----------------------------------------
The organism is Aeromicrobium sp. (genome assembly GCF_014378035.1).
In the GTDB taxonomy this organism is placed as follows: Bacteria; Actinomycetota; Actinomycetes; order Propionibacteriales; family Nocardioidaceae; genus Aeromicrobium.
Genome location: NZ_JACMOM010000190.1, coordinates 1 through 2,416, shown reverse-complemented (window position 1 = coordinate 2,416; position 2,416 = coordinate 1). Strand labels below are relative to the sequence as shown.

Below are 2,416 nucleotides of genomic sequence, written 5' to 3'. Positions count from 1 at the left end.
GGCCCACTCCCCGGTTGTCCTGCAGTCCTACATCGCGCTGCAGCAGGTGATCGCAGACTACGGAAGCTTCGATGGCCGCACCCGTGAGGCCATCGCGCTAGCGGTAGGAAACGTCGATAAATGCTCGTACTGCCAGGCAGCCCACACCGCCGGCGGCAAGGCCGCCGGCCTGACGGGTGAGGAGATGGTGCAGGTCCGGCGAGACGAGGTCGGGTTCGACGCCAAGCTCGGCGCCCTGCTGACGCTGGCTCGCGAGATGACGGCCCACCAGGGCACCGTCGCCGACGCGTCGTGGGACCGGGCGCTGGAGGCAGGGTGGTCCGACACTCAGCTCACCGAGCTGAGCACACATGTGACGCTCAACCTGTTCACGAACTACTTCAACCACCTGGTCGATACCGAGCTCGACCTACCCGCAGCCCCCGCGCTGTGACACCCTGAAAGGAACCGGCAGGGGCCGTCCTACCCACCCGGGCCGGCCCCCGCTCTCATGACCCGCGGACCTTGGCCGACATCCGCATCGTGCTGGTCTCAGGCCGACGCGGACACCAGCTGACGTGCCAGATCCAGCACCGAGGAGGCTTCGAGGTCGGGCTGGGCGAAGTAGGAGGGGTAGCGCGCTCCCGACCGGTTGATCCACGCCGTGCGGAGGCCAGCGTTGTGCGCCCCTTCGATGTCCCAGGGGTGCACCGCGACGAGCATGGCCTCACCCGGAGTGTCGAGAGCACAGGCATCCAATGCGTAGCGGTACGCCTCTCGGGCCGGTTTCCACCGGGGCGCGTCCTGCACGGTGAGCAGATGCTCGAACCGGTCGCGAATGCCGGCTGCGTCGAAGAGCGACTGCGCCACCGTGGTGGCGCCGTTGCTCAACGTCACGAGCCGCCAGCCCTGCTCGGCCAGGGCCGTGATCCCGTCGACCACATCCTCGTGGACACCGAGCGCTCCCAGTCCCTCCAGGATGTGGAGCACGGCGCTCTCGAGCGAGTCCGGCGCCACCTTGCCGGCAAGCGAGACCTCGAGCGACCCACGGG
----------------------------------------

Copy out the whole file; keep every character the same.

The organism is Aeromicrobium sp. (genome assembly GCF_014378035.1).
In the GTDB taxonomy this organism is placed as follows: Bacteria; Actinomycetota; Actinomycetes; order Propionibacteriales; family Nocardioidaceae; genus Aeromicrobium.
Genome location: NZ_JACMOM010000190.1, coordinates 1 through 2,416, shown reverse-complemented (window position 1 = coordinate 2,416; position 2,416 = coordinate 1). Strand labels below are relative to the sequence as shown.

Below are 2,416 nucleotides of genomic sequence, written 5' to 3'. Positions count from 1 at the left end.
GGCCCACTCCCCGGTTGTCCTGCAGTCCTACATCGCGCTGCAGCAGGTGATCGCAGACTACGGAAGCTTCGATGGCCGCACCCGTGAGGCCATCGCGCTAGCGGTAGGAAACGTCGATAAATGCTCGTACTGCCAGGCAGCCCACACCGCCGGCGGCAAGGCCGCCGGCCTGACGGGTGAGGAGATGGTGCAGGTCCGGCGAGACGAGGTCGGGTTCGACGCCAAGCTCGGCGCCCTGCTGACGCTGGCTCGCGAGATGACGGCCCACCAGGGCACCGTCGCCGACGCGTCGTGGGACCGGGCGCTGGAGGCAGGGTGGTCCGACACTCAGCTCACCGAGCTGAGCACACATGTGACGCTCAACCTGTTCACGAACTACTTCAACCACCTGGTCGATACCGAGCTCGACCTACCCGCAGCCCCCGCGCTGTGACACCCTGAAAGGAACCGGCAGGGGCCGTCCTACCCACCCGGGCCGGCCCCCGCTCTCATGACCCGCGGACCTTGGCCGACATCCGCATCGTGCTGGTCTCAGGCCGACGCGGACACCAGCTGACGTGCCAGATCCAGCACCGAGGAGGCTTCGAGGTCGGGCTGGGCGAAGTAGGAGGGGTAGCGCGCTCCCGACCGGTTGATCCACGCCGTGCGGAGGCCAGCGTTGTGCGCCCCTTCGATGTCCCAGGGGTGCACCGCGACGAGCATGGCCTCACCCGGAGTGTCGAGAGCACAGGCATCCAATGCGTAGCGGTACGCCTCTCGGGCCGGTTTCCACCGGGGCGCGTCCTGCACGGTGAGCAGATGCTCGAACCGGTCGCGAATGCCGGCTGCGTCGAAGAGCGACTGCGCCACCGTGGTGGCGCCGTTGCTCAACGTCACGAGCCGCCAGCCCTGCTCGGCCAGGGCCGTGATCCCGTCGACCACATCCTCGTGGACACCGAGCGCTCCCAGTCCCTCCAGGATGTGGAGCACGGCGCTCTCGAGCGAGTCCGGCGCCACCTTGCCGGCAAGCGAGACCTCGAGCGACCCACGGG